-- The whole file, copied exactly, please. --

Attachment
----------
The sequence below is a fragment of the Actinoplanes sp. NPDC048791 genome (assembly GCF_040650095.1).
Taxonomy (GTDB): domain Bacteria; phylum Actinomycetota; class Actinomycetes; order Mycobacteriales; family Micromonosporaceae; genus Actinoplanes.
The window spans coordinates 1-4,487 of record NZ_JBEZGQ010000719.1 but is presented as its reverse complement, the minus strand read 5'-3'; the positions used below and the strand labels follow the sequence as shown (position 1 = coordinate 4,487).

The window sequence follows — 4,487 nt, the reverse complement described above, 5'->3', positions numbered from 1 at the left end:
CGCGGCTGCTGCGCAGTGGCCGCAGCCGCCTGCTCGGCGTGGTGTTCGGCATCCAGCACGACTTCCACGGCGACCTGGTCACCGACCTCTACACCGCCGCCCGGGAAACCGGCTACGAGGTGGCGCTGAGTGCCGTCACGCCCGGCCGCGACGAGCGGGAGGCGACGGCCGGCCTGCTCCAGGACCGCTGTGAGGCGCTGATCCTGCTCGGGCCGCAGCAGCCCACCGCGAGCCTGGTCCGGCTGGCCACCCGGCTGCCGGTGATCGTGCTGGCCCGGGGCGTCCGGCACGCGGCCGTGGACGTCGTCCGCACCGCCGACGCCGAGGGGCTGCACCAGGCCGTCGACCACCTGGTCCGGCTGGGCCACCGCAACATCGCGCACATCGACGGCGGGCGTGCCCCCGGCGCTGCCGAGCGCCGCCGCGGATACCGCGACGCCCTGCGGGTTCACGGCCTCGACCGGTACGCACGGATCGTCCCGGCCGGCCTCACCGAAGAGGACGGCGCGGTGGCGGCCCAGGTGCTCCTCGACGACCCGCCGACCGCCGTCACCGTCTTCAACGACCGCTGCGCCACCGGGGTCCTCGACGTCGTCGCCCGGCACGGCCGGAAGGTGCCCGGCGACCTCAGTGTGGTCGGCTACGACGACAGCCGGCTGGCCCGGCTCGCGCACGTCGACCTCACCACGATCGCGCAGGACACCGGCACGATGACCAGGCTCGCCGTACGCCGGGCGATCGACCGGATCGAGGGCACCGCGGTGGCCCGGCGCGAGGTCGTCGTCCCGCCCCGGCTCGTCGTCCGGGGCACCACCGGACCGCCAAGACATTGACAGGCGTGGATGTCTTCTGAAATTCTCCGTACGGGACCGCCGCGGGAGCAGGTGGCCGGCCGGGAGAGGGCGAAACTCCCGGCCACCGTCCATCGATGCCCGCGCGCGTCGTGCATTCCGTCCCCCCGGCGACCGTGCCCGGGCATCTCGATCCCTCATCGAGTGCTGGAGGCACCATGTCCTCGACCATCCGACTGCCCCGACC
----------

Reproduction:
The sequence below is a fragment of the Actinoplanes sp. NPDC048791 genome (assembly GCF_040650095.1).
Taxonomy (GTDB): domain Bacteria; phylum Actinomycetota; class Actinomycetes; order Mycobacteriales; family Micromonosporaceae; genus Actinoplanes.
The window spans coordinates 1-4,487 of record NZ_JBEZGQ010000719.1 but is presented as its reverse complement, the minus strand read 5'-3'; the positions used below and the strand labels follow the sequence as shown (position 1 = coordinate 4,487).

The window sequence follows — 4,487 nt, the reverse complement described above, 5'->3', positions numbered from 1 at the left end:
CGCGGCTGCTGCGCAGTGGCCGCAGCCGCCTGCTCGGCGTGGTGTTCGGCATCCAGCACGACTTCCACGGCGACCTGGTCACCGACCTCTACACCGCCGCCCGGGAAACCGGCTACGAGGTGGCGCTGAGTGCCGTCACGCCCGGCCGCGACGAGCGGGAGGCGACGGCCGGCCTGCTCCAGGACCGCTGTGAGGCGCTGATCCTGCTCGGGCCGCAGCAGCCCACCGCGAGCCTGGTCCGGCTGGCCACCCGGCTGCCGGTGATCGTGCTGGCCCGGGGCGTCCGGCACGCGGCCGTGGACGTCGTCCGCACCGCCGACGCCGAGGGGCTGCACCAGGCCGTCGACCACCTGGTCCGGCTGGGCCACCGCAACATCGCGCACATCGACGGCGGGCGTGCCCCCGGCGCTGCCGAGCGCCGCCGCGGATACCGCGACGCCCTGCGGGTTCACGGCCTCGACCGGTACGCACGGATCGTCCCGGCCGGCCTCACCGAAGAGGACGGCGCGGTGGCGGCCCAGGTGCTCCTCGACGACCCGCCGACCGCCGTCACCGTCTTCAACGACCGCTGCGCCACCGGGGTCCTCGACGTCGTCGCCCGGCACGGCCGGAAGGTGCCCGGCGACCTCAGTGTGGTCGGCTACGACGACAGCCGGCTGGCCCGGCTCGCGCACGTCGACCTCACCACGATCGCGCAGGACACCGGCACGATGACCAGGCTCGCCGTACGCCGGGCGATCGACCGGATCGAGGGCACCGCGGTGGCCCGGCGCGAGGTCGTCGTCCCGCCCCGGCTCGTCGTCCGGGGCACCACCGGACCGCCAAGACATTGACAGGCGTGGATGTCTTCTGAAATTCTCCGTACGGGACCGCCGCGGGAGCAGGTGGCCGGCCGGGAGAGGGCGAAACTCCCGGCCACCGTCCATCGATGCCCGCGCGCGTCGTGCATTCCGTCCCCCCGGCGACCGTGCCCGGGCATCTCGATCCCTCATCGAGTGCTGGAGGCACCATGTCCTCGACCATCCGACTGCCCCGACC